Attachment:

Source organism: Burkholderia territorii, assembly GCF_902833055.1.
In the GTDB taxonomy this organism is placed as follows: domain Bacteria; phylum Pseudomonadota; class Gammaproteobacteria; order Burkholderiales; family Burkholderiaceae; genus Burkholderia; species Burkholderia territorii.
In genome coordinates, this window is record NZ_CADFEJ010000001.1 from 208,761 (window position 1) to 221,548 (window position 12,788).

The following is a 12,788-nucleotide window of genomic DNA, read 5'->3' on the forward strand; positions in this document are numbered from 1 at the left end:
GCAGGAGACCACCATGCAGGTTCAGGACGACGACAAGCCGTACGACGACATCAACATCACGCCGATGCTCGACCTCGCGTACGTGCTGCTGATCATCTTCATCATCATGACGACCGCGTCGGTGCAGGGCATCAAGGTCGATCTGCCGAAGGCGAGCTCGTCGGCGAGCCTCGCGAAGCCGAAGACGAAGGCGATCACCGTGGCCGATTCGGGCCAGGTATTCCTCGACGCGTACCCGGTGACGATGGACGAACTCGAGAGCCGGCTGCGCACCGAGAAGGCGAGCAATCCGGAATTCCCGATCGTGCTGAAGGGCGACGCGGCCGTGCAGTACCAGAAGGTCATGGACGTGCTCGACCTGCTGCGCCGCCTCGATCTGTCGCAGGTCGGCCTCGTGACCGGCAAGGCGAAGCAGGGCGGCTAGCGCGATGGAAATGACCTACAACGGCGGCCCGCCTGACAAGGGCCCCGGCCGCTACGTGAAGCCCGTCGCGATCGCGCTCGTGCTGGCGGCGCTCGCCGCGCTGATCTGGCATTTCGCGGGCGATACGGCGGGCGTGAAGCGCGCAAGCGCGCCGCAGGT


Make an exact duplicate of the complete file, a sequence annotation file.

Source organism: Burkholderia territorii, assembly GCF_902833055.1.
In the GTDB taxonomy this organism is placed as follows: domain Bacteria; phylum Pseudomonadota; class Gammaproteobacteria; order Burkholderiales; family Burkholderiaceae; genus Burkholderia; species Burkholderia territorii.
In genome coordinates, this window is record NZ_CADFEJ010000001.1 from 208,761 (window position 1) to 221,548 (window position 12,788).

The following is a 12,788-nucleotide window of genomic DNA, read 5'->3' on the forward strand; positions in this document are numbered from 1 at the left end:
GCAGGAGACCACCATGCAGGTTCAGGACGACGACAAGCCGTACGACGACATCAACATCACGCCGATGCTCGACCTCGCGTACGTGCTGCTGATCATCTTCATCATCATGACGACCGCGTCGGTGCAGGGCATCAAGGTCGATCTGCCGAAGGCGAGCTCGTCGGCGAGCCTCGCGAAGCCGAAGACGAAGGCGATCACCGTGGCCGATTCGGGCCAGGTATTCCTCGACGCGTACCCGGTGACGATGGACGAACTCGAGAGCCGGCTGCGCACCGAGAAGGCGAGCAATCCGGAATTCCCGATCGTGCTGAAGGGCGACGCGGCCGTGCAGTACCAGAAGGTCATGGACGTGCTCGACCTGCTGCGCCGCCTCGATCTGTCGCAGGTCGGCCTCGTGACCGGCAAGGCGAAGCAGGGCGGCTAGCGCGATGGAAATGACCTACAACGGCGGCCCGCCTGACAAGGGCCCCGGCCGCTACGTGAAGCCCGTCGCGATCGCGCTCGTGCTGGCGGCGCTCGCCGCGCTGATCTGGCATTTCGCGGGCGATACGGCGGGCGTGAAGCGCGCAAGCGCGCCGCAGGT